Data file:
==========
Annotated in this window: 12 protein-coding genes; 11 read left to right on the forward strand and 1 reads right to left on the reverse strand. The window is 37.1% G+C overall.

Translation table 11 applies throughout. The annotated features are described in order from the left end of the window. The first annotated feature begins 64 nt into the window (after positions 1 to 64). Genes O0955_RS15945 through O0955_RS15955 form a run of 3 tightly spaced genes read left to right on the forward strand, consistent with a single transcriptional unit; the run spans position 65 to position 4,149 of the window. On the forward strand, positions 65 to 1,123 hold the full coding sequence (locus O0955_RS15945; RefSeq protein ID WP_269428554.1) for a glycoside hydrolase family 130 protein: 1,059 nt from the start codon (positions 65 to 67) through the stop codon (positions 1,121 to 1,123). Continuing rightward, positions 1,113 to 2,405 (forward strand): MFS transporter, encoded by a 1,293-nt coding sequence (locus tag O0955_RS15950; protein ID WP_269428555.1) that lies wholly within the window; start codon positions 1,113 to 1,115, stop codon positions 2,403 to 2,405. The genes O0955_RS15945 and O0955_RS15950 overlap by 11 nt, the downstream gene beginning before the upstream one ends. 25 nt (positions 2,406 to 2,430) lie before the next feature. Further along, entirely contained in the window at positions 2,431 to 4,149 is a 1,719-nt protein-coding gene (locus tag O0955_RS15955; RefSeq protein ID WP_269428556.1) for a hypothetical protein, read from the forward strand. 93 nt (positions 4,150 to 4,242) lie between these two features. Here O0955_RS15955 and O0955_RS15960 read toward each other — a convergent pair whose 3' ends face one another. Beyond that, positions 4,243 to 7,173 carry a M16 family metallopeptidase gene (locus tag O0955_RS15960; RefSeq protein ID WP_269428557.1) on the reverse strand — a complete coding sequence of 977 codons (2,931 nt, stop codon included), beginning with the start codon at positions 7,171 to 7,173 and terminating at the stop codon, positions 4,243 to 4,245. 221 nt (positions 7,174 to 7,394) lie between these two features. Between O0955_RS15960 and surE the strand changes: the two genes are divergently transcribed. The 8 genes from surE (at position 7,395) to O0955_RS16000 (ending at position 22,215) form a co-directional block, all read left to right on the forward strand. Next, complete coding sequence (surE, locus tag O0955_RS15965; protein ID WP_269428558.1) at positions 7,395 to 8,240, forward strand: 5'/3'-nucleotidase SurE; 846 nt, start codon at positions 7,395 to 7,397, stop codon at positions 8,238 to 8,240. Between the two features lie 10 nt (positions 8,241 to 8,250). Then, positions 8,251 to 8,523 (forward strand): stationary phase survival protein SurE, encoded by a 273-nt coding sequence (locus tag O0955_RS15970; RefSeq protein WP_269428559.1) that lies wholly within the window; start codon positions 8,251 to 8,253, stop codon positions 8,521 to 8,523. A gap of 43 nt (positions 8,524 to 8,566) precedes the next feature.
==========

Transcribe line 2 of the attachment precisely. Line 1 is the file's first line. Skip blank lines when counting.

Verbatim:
Translation table 11 applies throughout. The annotated features are described in order from the left end of the window. The first annotated feature begins 64 nt into the window (after positions 1 to 64). Genes O0955_RS15945 through O0955_RS15955 form a run of 3 tightly spaced genes read left to right on the forward strand, consistent with a single transcriptional unit; the run spans position 65 to position 4,149 of the window. On the forward strand, positions 65 to 1,123 hold the full coding sequence (locus O0955_RS15945; RefSeq protein ID WP_269428554.1) for a glycoside hydrolase family 130 protein: 1,059 nt from the start codon (positions 65 to 67) through the stop codon (positions 1,121 to 1,123). Continuing rightward, positions 1,113 to 2,405 (forward strand): MFS transporter, encoded by a 1,293-nt coding sequence (locus tag O0955_RS15950; protein ID WP_269428555.1) that lies wholly within the window; start codon positions 1,113 to 1,115, stop codon positions 2,403 to 2,405. The genes O0955_RS15945 and O0955_RS15950 overlap by 11 nt, the downstream gene beginning before the upstream one ends. 25 nt (positions 2,406 to 2,430) lie before the next feature. Further along, entirely contained in the window at positions 2,431 to 4,149 is a 1,719-nt protein-coding gene (locus tag O0955_RS15955; RefSeq protein ID WP_269428556.1) for a hypothetical protein, read from the forward strand. 93 nt (positions 4,150 to 4,242) lie between these two features. Here O0955_RS15955 and O0955_RS15960 read toward each other — a convergent pair whose 3' ends face one another. Beyond that, positions 4,243 to 7,173 carry a M16 family metallopeptidase gene (locus tag O0955_RS15960; RefSeq protein ID WP_269428557.1) on the reverse strand — a complete coding sequence of 977 codons (2,931 nt, stop codon included), beginning with the start codon at positions 7,171 to 7,173 and terminating at the stop codon, positions 4,243 to 4,245. 221 nt (positions 7,174 to 7,394) lie between these two features. Between O0955_RS15960 and surE the strand changes: the two genes are divergently transcribed. The 8 genes from surE (at position 7,395) to O0955_RS16000 (ending at position 22,215) form a co-directional block, all read left to right on the forward strand. Next, complete coding sequence (surE, locus tag O0955_RS15965; protein ID WP_269428558.1) at positions 7,395 to 8,240, forward strand: 5'/3'-nucleotidase SurE; 846 nt, start codon at positions 7,395 to 7,397, stop codon at positions 8,238 to 8,240. Between the two features lie 10 nt (positions 8,241 to 8,250). Then, positions 8,251 to 8,523 (forward strand): stationary phase survival protein SurE, encoded by a 273-nt coding sequence (locus tag O0955_RS15970; RefSeq protein WP_269428559.1) that lies wholly within the window; start codon positions 8,251 to 8,253, stop codon positions 8,521 to 8,523. A gap of 43 nt (positions 8,524 to 8,566) precedes the next feature.